CASE 17121 Published on 13.01.2021

Acute Meckel Diverticulitis Mimicking Acute Appendicitis


Abdominal imaging

Case Type

Clinical Cases


Farwa Mohsin, Dawar Khan, Afshan Shaikh

Aga Khan University Hospital, Karachi, Pakistan


25 years, male

Area of Interest Abdomen, CNS ; Imaging Technique Conventional radiography, CT
Clinical History

A 25-year-old male presented in ER with RLQ pain, burning micturition, vomiting and fever for the past 3 days. On examination, patient had temperature of 98.6 F, pulse and respiratory rate of 82 and 18 per minute respectively with BP of 125/87 mmHg. All haematological parameters were within normal range except WBC count of 17,400. On physical examination, the abdomen was tender on palpation specifically in the RLQ.

Imaging Findings

Initially, CT FACT was planned, which showed prominence of distal ileal segment, approximately 34 mm, containing fluid and high attenuation material within the lumen. There was also surrounding fat stranding however, the bowel loops proximal to it appeared non-distended. (Figure 1) The appendix appeared normal with luminal diameter of 6 mm without any signs of inflammation to suggest appendicitis. (Figure 2)

CT abdomen with oral contrast was then recommended which revealed a thick-walled blind ending tubular structure arising from the distal ileal loop in the right iliac fossa, mimicking appendix, measuring approximately 50 x 32 mm. There was associated surrounding fat stranding without any contrast material within its lumen. (Figure 3) Multiple prominent enlarged non-enhancing mesenteric lymph nodes were also identified, the size of the largest measured 8 mm in the short axis. (Figure 4)

No abscess, free fluid or bowel obstruction could be seen. The appendix was located anterior to the caecum appearing normal. It was concluded as Acute Meckel Diverticulitis with normal appendix.


Regardless of advanced imaging modalities, Meckel's diverticulitis (MD) is still difficult to diagnose pre-operatively. Most of the cases are being misdiagnosed as acute appendicitis, which is more common in older patients and according to the literature it accounts for 12.7-53.3% of all the symptomatic cases [1]. In the absence of bleeding, a preoperative diagnosis of symptomatic MD is difficult in the adult population. Fewer than 10% of symptomatic MD cases are diagnosed prior to the surgery [2].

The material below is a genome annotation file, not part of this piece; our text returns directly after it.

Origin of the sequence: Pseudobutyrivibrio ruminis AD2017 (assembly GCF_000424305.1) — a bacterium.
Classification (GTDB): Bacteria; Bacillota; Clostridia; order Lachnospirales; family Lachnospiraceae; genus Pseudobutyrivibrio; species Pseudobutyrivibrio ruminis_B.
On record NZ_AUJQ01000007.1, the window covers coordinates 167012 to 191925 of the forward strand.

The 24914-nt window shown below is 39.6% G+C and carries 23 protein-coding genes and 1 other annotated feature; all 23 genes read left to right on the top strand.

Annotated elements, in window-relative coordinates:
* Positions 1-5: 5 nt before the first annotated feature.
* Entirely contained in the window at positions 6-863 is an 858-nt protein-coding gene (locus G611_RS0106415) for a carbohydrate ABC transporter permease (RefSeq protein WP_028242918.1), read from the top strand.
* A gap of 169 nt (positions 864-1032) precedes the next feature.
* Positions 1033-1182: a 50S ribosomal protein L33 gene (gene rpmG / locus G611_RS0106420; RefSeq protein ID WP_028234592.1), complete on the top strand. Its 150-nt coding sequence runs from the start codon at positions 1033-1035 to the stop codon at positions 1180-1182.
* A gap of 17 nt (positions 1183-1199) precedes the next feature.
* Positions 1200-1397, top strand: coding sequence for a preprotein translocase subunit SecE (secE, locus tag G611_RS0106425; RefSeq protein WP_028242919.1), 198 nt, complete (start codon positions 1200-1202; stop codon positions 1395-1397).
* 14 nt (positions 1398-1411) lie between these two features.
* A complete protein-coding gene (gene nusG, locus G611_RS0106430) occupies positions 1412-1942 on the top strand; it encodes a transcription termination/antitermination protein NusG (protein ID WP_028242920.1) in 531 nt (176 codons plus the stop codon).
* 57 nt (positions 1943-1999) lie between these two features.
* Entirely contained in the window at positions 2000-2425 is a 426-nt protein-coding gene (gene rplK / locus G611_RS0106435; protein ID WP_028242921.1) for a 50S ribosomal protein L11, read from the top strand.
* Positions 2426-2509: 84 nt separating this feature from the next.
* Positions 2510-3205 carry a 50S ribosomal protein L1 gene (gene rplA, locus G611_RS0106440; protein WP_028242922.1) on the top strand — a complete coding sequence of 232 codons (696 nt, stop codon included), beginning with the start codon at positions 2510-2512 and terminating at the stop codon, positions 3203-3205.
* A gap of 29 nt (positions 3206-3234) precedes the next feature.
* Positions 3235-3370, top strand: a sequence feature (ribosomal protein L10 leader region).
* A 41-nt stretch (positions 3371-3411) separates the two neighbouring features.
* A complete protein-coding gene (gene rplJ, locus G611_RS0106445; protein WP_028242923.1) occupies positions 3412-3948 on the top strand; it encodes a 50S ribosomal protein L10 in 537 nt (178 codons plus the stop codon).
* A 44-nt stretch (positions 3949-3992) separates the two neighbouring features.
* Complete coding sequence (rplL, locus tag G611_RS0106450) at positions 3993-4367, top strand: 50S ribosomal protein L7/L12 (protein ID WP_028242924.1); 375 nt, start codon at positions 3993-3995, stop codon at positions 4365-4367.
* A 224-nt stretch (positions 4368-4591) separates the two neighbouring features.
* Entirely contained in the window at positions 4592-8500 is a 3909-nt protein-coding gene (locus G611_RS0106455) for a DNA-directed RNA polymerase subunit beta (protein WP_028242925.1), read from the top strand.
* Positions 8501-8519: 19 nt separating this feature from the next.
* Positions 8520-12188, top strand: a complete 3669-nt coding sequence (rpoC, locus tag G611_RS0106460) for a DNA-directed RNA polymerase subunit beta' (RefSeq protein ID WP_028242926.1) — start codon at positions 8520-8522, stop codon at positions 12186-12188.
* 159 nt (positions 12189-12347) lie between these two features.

It has been proposed in prior research that search for an MD should be routine and also an emphasis has been given on careful exploration of surrounding organs even though appendicitis has been diagnosed.

MD is a true diverticulum containing all of the layers of a normal small bowel and is usually located along the antimesenteric border of ileum about 50 to 100 cm from the ileocaecal valve [3]. It is a common congenital gastrointestinal tract anomaly resulting from incomplete obliteration of the vitelline duct and accounts for 90% of all vitelline duct anomalies [4].  MD is commonly asymptomatic, with symptoms usually due to the presence of a complication. It is more common in males and classically presents before 2 years of age [5]. Bleeding is the most common presentation in children while intestinal obstruction is most common finding in adults [1]. It becomes inflamed as a result of obstruction at the base of the diverticulum.

Despite advances in imaging techniques, the diagnosis of symptomatic MD is still difficult with most cases preoperatively being diagnosed as acute appendicitis [5]. The modality of choice is Technetium-99m pertechnetate scintigraphy, with sensitivity and specificity as high as 90%-95% [1,2]. However, it is less sensitive (63%), specific (2%), and accurate (46%) in the adult patients since the prevalence of heterotopic gastric mucosa declines as the age progresses in symptomatic Meckel's diverticulum. Therefore it is rarely used for evaluation of acute abdomen unless there is high clinical suspicion. [6]

Plain films and fluoroscopic studies only show complications of MD such as bowel obstruction or perforation while ultrasonography demonstrates only peritoneal fluid in the majority of the cases and rarely can it show inflamed diverticulum, which is difficult to distinguish from inflamed appendix. CT is believed to be the most sensitive cross-sectional modality for diagnosing complicated MD, in cases where normal appendix is visualized. [7, 8]

As demonstrated in our case misdiagnosis can occur even on CT scan if Meckel diverticulitis or perforation is secondarily complicated by appendicitis. Key finding is an intact appendix in the setting of a collection that has a communication with the ileum. Therefore a careful review of the images is warranted especially when the inflamed appendix appears intact as was in our case.

Differential Diagnosis List
Acute Meckel Diverticulitis
Acute Appendicitis
Colonic Diverticulitis
Inflammatory Bowel Disease
Intestinal Duplication Cyst
Final Diagnosis
Acute Meckel Diverticulitis
Case information
ISSN: 1563-4086